Two fires ignite in Okanogan County

A full moon shines through the smoke of a wildfire that ignited late Friday along state Highway 155, near Rondeau Road, about 5 miles south of Omak.

Photo by Roger Harnack.
A full moon shines through the smoke of a wildfire that ignited late Friday along state Highway 155, near Rondeau Road, about 5 miles south of Omak.

— Fire crews scrambled late yesterday and early today to keep two new fires at bay.

Last night's fire was reported about 8:03 p.m. along state Highway 155, near Rondeau Road, five miles south of Omak on the Colville Indian Reservation.

The fire jumped the highway, prompting state Department of Transportation officials to temporarily close the primary route between Omak and Nespelem. The road was reopened at 11:20 p.m.

photo

The Omak-Okanogan County Chronicle

A helicopter drops water from the Okanogan River on hotspots of a small brush fire atop Dixon Hill, just north of Riverside, earlier today.

Colville Tribal fire officials have yet to say what sparked the blaze, how many acres it destroyed and whether any homes or other buildings were damaged.

A second fire ignited about 10 a.m. this morning on Dickson Hill, just north of Riverside.

Fire crews called in two helicopters to help quell the blaze on the rocky hillside between Pharr Road and Hubbard Road. One helicopter drew water from the Okanogan River near the Keystone Road turnoff; the other picked up water from the Booher Lake along state Highway 97.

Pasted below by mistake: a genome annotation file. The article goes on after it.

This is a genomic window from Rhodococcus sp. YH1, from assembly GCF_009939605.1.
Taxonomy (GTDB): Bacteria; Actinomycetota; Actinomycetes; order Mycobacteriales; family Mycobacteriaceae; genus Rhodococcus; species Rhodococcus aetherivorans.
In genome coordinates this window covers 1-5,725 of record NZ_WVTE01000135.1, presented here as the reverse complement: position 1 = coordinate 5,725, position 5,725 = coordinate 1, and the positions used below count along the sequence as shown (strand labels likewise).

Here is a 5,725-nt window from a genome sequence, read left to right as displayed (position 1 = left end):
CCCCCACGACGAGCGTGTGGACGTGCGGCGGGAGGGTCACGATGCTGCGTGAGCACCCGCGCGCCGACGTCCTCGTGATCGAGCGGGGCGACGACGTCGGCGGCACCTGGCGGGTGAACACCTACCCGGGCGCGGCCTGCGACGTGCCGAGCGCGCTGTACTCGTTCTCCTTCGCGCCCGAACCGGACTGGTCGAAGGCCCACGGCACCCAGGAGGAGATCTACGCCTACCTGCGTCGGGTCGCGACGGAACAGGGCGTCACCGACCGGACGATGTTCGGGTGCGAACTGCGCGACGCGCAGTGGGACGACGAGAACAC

The fire was contained quickly.

Meanwhile, fire crews are continuing to battle several wildfires around Eastern Washington, including the 21-Mile Grade Fire in Ferry County.

That blaze is burning on the Colville Reservation, about midway between the towns of Keller and Republic. More than 2,000 acres have already burned.

Another fire in nearby Stevens County has grown to between 250 and 500 acres and is 0 percent contained.

The Williams Creek Fire is just north of Colville;

State Lands Commissioner Peter Goldmark said the state is pulling out all the stops to halt fires this year before they can grow into another catastrophic fire like last year's Carlton Complex wildfire, which charred 256,108 acres in Okanogan County.

“We have two Washington National Guard Blackhawk helicopters, our DNR (Department of Natural Resources) helicopters and qualified contract fire bosses also working full-out," he said this morning. "I fear the consequences if we see more wildfires break out this afternoon and evening.”

Gov. Jay Inslee authorized use of National Guard equipment and crews on June 26.

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